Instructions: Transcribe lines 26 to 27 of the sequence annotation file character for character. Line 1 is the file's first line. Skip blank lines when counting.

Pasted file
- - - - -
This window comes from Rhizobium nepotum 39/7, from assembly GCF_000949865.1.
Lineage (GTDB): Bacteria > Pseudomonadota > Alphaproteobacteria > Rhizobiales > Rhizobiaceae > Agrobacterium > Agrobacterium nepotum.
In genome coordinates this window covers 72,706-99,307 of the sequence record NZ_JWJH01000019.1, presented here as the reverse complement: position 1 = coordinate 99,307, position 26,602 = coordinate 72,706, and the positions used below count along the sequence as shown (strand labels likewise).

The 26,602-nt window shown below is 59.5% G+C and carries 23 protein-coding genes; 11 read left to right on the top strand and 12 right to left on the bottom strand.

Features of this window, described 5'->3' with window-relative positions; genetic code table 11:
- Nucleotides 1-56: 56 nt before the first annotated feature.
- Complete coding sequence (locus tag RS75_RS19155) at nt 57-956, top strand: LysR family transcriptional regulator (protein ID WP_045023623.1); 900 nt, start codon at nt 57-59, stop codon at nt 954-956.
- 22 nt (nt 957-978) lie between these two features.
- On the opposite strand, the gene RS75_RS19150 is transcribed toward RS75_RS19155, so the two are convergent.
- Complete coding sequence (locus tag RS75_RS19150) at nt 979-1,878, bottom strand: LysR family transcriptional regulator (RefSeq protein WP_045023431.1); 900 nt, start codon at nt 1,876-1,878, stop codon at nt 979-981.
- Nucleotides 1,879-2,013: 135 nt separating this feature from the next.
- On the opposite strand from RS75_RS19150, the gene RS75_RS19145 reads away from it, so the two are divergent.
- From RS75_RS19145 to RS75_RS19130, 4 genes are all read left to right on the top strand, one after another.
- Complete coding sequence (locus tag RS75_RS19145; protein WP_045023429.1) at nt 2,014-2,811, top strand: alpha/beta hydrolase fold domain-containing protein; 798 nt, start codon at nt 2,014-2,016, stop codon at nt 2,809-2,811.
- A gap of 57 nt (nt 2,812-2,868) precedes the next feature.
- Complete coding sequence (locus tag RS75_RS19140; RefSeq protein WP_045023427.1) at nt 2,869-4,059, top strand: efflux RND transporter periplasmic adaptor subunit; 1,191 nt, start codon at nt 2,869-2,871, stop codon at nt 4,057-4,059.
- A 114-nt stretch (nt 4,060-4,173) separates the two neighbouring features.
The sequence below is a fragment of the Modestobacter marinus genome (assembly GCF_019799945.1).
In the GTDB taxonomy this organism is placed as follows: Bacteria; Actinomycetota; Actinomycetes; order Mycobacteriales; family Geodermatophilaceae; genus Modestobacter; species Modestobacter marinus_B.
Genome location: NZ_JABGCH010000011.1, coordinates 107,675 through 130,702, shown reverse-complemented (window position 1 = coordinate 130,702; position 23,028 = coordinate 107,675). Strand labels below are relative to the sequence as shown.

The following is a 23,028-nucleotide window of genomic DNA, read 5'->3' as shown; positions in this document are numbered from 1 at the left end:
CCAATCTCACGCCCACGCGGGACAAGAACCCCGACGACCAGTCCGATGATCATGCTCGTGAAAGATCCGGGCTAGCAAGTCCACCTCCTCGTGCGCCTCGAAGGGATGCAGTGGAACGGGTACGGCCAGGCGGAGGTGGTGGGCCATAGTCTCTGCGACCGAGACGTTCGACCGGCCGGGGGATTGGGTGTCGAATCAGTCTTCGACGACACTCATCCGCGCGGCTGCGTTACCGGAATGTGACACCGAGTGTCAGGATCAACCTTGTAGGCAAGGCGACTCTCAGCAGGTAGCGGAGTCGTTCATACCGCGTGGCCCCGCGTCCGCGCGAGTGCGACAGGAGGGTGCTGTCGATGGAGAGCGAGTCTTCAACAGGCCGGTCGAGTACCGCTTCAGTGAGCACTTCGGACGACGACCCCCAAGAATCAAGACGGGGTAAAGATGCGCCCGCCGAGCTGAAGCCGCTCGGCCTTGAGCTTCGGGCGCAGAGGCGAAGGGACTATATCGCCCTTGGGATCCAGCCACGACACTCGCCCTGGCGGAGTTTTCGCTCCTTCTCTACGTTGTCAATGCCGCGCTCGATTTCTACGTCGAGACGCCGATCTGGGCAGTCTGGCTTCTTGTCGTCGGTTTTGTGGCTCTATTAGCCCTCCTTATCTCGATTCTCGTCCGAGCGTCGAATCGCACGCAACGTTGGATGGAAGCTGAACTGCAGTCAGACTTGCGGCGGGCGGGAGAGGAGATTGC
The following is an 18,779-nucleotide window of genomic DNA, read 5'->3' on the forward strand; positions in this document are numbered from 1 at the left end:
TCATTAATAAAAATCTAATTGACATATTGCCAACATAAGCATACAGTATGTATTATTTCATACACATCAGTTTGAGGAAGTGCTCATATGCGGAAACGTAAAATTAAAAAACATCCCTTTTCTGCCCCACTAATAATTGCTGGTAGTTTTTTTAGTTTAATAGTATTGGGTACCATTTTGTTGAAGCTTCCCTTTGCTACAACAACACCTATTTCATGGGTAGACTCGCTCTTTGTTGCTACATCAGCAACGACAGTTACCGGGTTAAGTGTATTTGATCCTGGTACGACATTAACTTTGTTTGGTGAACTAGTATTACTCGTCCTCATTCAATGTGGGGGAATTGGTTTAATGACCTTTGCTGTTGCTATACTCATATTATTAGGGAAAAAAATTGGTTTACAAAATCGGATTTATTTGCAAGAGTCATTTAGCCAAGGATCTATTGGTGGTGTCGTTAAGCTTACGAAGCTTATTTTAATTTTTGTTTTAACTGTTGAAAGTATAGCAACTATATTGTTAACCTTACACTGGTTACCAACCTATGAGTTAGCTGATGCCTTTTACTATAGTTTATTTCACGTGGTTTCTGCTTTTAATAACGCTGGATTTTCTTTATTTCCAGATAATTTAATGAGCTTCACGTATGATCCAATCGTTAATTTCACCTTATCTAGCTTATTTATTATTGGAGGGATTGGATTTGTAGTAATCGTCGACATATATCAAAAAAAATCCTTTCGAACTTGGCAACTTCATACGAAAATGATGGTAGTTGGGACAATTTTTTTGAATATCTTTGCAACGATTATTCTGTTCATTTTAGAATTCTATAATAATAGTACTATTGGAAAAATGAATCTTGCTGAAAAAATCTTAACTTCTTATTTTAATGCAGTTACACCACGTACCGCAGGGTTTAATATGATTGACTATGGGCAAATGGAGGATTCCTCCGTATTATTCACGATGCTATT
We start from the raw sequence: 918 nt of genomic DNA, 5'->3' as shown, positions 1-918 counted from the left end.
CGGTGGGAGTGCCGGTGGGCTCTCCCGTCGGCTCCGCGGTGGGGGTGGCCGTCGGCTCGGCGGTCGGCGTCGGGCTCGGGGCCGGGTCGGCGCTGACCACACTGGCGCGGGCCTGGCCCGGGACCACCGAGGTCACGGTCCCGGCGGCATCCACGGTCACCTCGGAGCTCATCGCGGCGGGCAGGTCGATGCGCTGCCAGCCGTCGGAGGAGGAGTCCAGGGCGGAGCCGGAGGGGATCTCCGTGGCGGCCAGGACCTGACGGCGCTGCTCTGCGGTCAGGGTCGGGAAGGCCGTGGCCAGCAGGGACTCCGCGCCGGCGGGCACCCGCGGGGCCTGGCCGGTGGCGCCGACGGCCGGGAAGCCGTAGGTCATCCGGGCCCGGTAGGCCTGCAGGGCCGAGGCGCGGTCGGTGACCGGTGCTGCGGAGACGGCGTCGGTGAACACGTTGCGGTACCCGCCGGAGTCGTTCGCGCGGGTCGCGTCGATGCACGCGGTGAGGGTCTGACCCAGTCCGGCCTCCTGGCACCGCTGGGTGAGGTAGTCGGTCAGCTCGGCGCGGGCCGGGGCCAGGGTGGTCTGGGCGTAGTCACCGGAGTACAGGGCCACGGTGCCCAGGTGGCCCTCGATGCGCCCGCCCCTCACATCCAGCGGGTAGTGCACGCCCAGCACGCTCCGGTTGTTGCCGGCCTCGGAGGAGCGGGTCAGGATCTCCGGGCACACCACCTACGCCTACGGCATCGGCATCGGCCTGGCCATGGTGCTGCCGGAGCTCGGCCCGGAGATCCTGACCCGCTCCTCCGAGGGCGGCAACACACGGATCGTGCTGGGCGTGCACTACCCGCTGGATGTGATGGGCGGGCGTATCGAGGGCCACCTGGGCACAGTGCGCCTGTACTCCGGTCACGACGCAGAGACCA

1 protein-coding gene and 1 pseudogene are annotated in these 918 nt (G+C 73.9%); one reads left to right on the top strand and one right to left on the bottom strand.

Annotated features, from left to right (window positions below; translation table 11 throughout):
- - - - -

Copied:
CGGTGGGAGTGCCGGTGGGCTCTCCCGTCGGCTCCGCGGTGGGGGTGGCCGTCGGCTCGGCGGTCGGCGTCGGGCTCGGGGCCGGGTCGGCGCTGACCACACTGGCGCGGGCCTGGCCCGGGACCACCGAGGTCACGGTCCCGGCGGCATCCACGGTCACCTCGGAGCTCATCGCGGCGGGCAGGTCGATGCGCTGCCAGCCGTCGGAGGAGGAGTCCAGGGCGGAGCCGGAGGGGATCTCCGTGGCGGCCAGGACCTGACGGCGCTGCTCTGCGGTCAGGGTCGGGAAGGCCGTGGCCAGCAGGGACTCCGCGCCGGCGGGCACCCGCGGGGCCTGGCCGGTGGCGCCGACGGCCGGGAAGCCGTAGGTCATCCGGGCCCGGTAGGCCTGCAGGGCCGAGGCGCGGTCGGTGACCGGTGCTGCGGAGACGGCGTCGGTGAACACGTTGCGGTACCCGCCGGAGTCGTTCGCGCGGGTCGCGTCGATGCACGCGGTGAGGGTCTGACCCAGTCCGGCCTCCTGGCACCGCTGGGTGAGGTAGTCGGTCAGCTCGGCGCGGGCCGGGGCCAGGGTGGTCTGGGCGTAGTCACCGGAGTACAGGGCCACGGTGCCCAGGTGGCCCTCGATGCGCCCGCCCCTCACATCCAGCGGGTAGTGCACGCCCAGCACGCTCCGGTTGTTGCCGGCCTCGGAGGAGCGGGTCAGGATCTCCGGGCACACCACCTACGCCTACGGCATCGGCATCGGCCTGGCCATGGTGCTGCCGGAGCTCGGCCCGGAGATCCTGACCCGCTCCTCCGAGGGCGGCAACACACGGATCGTGCTGGGCGTGCACTACCCGCTGGATGTGATGGGCGGGCGTATCGAGGGCCACCTGGGCACAGTGCGCCTGTACTCCGGTCACGACGCAGAGACCA

1 protein-coding gene and 1 pseudogene are annotated in these 918 nt (G+C 73.9%); one reads left to right on the top strand and one right to left on the bottom strand.